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Decca Navigator

1947 to 2000

In an age when electronic communication is taken for granted, it is difficult to recall what life was like in the days before. Until the advent of Decca Navigator, mariners and aviators had to combine the sextant, compass and chronometer with a lot of skill and judgement to find their latitude and longitude. Usually calculated by mariners just once a day, the accuracy of such readings could not be guaranteed and in poor weather could be unobtainable.

It took a war and the potential loss of thousands of lives to concentrate the minds of a few people who embarked upon a search for a new and dependable method of accurate navigation. Different methods were tried but ultimately it was the system subsequently known as Decca that provided the answer.

For the first time, anyone equipped with a box of electronics could interpret radio signals and calculate their position with an accuracy that was previously inconceivable. Suddenly navigation was no longer a matter of luck and guesswork, lives were being saved and livelihoods enriched. The world had got its first taste of electronic navigation and from then on there was no looking back.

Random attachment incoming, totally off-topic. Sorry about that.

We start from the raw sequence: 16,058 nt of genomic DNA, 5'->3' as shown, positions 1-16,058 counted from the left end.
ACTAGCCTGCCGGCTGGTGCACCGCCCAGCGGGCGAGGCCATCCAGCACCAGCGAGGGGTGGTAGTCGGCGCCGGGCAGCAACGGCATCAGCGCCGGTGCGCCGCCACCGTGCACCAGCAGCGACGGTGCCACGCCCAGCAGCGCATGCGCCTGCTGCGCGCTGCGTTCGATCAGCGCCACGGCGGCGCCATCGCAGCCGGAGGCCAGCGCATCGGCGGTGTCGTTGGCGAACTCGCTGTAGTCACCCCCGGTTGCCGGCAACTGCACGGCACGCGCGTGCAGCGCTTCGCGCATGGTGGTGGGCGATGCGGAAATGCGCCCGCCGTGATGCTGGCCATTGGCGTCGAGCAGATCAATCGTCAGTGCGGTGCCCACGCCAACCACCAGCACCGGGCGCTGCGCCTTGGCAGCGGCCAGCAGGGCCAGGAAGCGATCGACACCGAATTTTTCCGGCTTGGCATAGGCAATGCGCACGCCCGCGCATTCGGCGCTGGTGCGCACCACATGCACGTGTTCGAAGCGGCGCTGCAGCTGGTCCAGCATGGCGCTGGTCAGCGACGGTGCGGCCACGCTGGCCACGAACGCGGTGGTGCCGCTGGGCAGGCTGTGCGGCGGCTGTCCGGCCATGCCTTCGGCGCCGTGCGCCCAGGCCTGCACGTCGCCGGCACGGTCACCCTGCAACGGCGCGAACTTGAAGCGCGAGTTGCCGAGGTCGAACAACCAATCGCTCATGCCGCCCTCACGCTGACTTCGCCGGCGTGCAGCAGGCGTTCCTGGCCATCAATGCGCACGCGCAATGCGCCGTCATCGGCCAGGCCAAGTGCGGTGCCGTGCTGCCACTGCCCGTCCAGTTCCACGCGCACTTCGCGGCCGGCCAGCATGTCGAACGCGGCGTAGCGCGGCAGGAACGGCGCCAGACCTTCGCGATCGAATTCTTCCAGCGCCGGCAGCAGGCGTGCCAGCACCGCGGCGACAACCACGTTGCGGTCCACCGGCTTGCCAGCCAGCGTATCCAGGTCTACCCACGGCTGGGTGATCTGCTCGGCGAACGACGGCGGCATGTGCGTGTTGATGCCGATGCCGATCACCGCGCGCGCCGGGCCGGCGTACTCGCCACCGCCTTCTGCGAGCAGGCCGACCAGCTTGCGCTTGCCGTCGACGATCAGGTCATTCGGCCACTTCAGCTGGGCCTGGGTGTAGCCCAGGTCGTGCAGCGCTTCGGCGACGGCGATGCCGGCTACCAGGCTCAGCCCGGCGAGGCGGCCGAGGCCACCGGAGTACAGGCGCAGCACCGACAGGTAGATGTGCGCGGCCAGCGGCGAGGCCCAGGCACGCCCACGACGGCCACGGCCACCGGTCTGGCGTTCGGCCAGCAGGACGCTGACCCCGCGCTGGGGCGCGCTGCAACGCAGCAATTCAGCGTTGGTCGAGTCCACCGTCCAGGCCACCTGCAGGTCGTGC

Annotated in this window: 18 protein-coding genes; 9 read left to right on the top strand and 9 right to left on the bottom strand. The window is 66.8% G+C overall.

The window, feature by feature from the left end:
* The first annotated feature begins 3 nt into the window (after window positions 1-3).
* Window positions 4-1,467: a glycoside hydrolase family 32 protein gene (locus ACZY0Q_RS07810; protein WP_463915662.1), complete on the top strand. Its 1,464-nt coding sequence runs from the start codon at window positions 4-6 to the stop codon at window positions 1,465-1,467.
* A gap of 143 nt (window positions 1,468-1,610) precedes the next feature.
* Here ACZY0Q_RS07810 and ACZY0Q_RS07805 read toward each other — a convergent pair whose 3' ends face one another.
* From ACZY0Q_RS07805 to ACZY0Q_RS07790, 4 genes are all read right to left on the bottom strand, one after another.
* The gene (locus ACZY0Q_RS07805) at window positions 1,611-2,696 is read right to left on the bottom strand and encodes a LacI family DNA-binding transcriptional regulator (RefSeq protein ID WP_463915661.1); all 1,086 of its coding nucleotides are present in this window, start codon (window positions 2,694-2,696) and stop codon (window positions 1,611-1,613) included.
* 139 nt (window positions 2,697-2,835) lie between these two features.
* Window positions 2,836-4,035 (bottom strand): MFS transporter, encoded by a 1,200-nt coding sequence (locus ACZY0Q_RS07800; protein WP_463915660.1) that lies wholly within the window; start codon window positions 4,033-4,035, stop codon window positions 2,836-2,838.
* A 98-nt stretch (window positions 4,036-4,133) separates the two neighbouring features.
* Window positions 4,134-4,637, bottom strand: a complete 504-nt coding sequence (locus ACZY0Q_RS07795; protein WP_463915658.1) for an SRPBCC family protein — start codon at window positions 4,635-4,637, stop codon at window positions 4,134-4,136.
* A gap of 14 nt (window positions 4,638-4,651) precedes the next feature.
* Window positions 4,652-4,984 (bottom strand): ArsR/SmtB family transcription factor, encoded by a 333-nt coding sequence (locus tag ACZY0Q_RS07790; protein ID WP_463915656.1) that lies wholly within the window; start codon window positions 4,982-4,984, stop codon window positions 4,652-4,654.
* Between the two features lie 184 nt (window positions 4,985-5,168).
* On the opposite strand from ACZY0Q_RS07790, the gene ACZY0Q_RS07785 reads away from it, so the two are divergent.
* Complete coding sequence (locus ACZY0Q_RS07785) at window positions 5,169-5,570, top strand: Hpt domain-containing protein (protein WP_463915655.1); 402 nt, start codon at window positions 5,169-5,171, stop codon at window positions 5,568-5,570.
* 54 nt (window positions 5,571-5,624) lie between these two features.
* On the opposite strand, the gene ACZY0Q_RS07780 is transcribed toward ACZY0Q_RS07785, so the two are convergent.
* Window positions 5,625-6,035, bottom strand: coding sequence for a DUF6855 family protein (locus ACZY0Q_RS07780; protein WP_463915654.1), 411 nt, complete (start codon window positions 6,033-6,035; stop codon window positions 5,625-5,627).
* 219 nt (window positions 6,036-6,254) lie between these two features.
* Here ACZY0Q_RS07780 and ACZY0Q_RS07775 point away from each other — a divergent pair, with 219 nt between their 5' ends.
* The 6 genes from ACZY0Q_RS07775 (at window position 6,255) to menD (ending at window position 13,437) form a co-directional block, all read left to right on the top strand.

For thirty five years The Decca Navigator system broadcast its signals across much of the world until satellite positioning nudged it onto obsolescence. While GPS is an important advance, its arrival does not compare with the impact that Decca already had on navigation. The first cumbersome box of dials represents a landmark in maritime evolution as it changed forever the way people went to sea. It is for this reason that we are dedicating the folllowing pages to glance at the history of Decca Navigator and to record the milestones in the evolution of a technology that brought navigation into the modern world.

Stephen Clark
Director, Racal Tracs Ltd
Taken from the 2000 commemorative brochure this nicely sums up the intention of this website